Spams are a blogger worst enemy. For me, things went worse gradually, until last month, when I had to face about 10 spam comments per day on average, even though I had the WP-SpamFree plugin installed. When spams were fewer, this was not a problem since I had to moderate comments beforehand: users saw nothing. On my part, however, that meant some precious time managing comments and with the number of spam raising, I couldn’t do it anymore.
My first reflex was to turn authentication on: you couldn’t post a comment without being a legit user first. This was not really a good thing since I would have to manage users and legit comments would drop since people are not really interested in managing another account. However, relying on an external account provider (like Google, OpenId, or whatever) would adress both issues. The crucial point would be to choose the right third-party provider.
Before I could dive further into the problem, I noticed one plugin I regularly deactivated: the Akismet plugin is included in WordPress distribution since I first use the product. Akismet checks comments against their service: it automatically manages spam, either through a web-service or an API. In order to use Akismet, you had to get a license key first. Aye, there’s the rub! In the past, the key could be given free provided you ran on Wordpress.com, which is not my case. I don’t know when but those policies have changed: you can now get a key for hosted WordPress instances if those are personal blogs! In this case, you get to choose the price you pay (between 0 and 120$ per year). To be frank, I paid 0, but since I activated the plugin, it managed all the spams and let through 3 genuine comments. This doesn’t prevent me for paranoicaly sifting through all spams to check if it didn’t mark a real comment as spam but until yet, it has not.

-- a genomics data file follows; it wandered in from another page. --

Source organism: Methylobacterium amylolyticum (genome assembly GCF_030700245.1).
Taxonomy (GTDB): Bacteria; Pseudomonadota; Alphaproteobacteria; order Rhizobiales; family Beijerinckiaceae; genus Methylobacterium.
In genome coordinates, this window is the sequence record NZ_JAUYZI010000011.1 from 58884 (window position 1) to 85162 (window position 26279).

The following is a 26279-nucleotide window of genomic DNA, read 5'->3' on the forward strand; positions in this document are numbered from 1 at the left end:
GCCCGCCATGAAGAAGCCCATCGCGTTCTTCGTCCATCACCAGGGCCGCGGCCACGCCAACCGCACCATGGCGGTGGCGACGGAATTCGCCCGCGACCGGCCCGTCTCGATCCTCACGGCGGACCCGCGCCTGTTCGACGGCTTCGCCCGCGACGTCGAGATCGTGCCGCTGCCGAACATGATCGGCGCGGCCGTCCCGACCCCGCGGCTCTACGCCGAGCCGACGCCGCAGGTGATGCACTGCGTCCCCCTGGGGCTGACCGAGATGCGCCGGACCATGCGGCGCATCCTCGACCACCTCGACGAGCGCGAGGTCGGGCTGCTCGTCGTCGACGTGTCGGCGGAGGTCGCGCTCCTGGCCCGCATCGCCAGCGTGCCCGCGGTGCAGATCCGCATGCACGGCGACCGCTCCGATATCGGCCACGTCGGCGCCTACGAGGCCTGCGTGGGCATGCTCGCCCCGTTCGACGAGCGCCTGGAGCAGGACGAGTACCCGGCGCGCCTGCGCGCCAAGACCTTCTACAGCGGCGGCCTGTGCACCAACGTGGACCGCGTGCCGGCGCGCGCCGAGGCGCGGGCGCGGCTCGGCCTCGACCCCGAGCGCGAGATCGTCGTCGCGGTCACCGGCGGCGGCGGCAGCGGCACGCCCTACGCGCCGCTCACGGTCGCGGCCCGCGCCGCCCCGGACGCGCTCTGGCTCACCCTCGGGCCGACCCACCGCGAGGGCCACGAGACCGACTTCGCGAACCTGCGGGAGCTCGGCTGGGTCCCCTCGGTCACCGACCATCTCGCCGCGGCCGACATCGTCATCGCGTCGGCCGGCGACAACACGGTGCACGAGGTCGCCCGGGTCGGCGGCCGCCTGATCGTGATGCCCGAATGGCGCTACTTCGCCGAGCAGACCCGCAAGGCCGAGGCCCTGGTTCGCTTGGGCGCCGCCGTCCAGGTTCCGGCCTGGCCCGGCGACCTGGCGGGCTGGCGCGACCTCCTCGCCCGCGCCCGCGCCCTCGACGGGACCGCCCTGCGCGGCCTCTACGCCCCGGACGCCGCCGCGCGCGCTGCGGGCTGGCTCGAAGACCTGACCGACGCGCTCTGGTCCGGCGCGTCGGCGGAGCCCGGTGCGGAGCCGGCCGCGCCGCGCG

In a month or two, I think I will be confident enough no to check anymore and I will pay for a new licence key: time is money.